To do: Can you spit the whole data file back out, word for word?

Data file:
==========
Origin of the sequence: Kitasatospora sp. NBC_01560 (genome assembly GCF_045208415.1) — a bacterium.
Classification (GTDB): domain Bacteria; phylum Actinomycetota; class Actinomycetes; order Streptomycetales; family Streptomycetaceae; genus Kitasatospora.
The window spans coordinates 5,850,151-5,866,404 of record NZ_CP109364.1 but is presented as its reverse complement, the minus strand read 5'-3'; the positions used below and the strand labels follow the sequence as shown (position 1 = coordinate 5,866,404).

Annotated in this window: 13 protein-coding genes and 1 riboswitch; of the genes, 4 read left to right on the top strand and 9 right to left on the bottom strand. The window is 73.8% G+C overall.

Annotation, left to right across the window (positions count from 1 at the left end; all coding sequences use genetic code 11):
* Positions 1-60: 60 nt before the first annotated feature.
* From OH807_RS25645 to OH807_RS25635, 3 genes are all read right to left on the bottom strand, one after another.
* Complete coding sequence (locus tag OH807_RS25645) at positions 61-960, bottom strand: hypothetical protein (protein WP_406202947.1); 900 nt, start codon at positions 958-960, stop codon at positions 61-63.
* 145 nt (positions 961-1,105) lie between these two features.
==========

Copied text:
Origin of the sequence: Kitasatospora sp. NBC_01560 (genome assembly GCF_045208415.1) — a bacterium.
Classification (GTDB): domain Bacteria; phylum Actinomycetota; class Actinomycetes; order Streptomycetales; family Streptomycetaceae; genus Kitasatospora.
The window spans coordinates 5,850,151-5,866,404 of record NZ_CP109364.1 but is presented as its reverse complement, the minus strand read 5'-3'; the positions used below and the strand labels follow the sequence as shown (position 1 = coordinate 5,866,404).

Annotated in this window: 13 protein-coding genes and 1 riboswitch; of the genes, 4 read left to right on the top strand and 9 right to left on the bottom strand. The window is 73.8% G+C overall.

Annotation, left to right across the window (positions count from 1 at the left end; all coding sequences use genetic code 11):
* Positions 1-60: 60 nt before the first annotated feature.
* From OH807_RS25645 to OH807_RS25635, 3 genes are all read right to left on the bottom strand, one after another.
* Complete coding sequence (locus tag OH807_RS25645) at positions 61-960, bottom strand: hypothetical protein (protein WP_406202947.1); 900 nt, start codon at positions 958-960, stop codon at positions 61-63.
* 145 nt (positions 961-1,105) lie between these two features.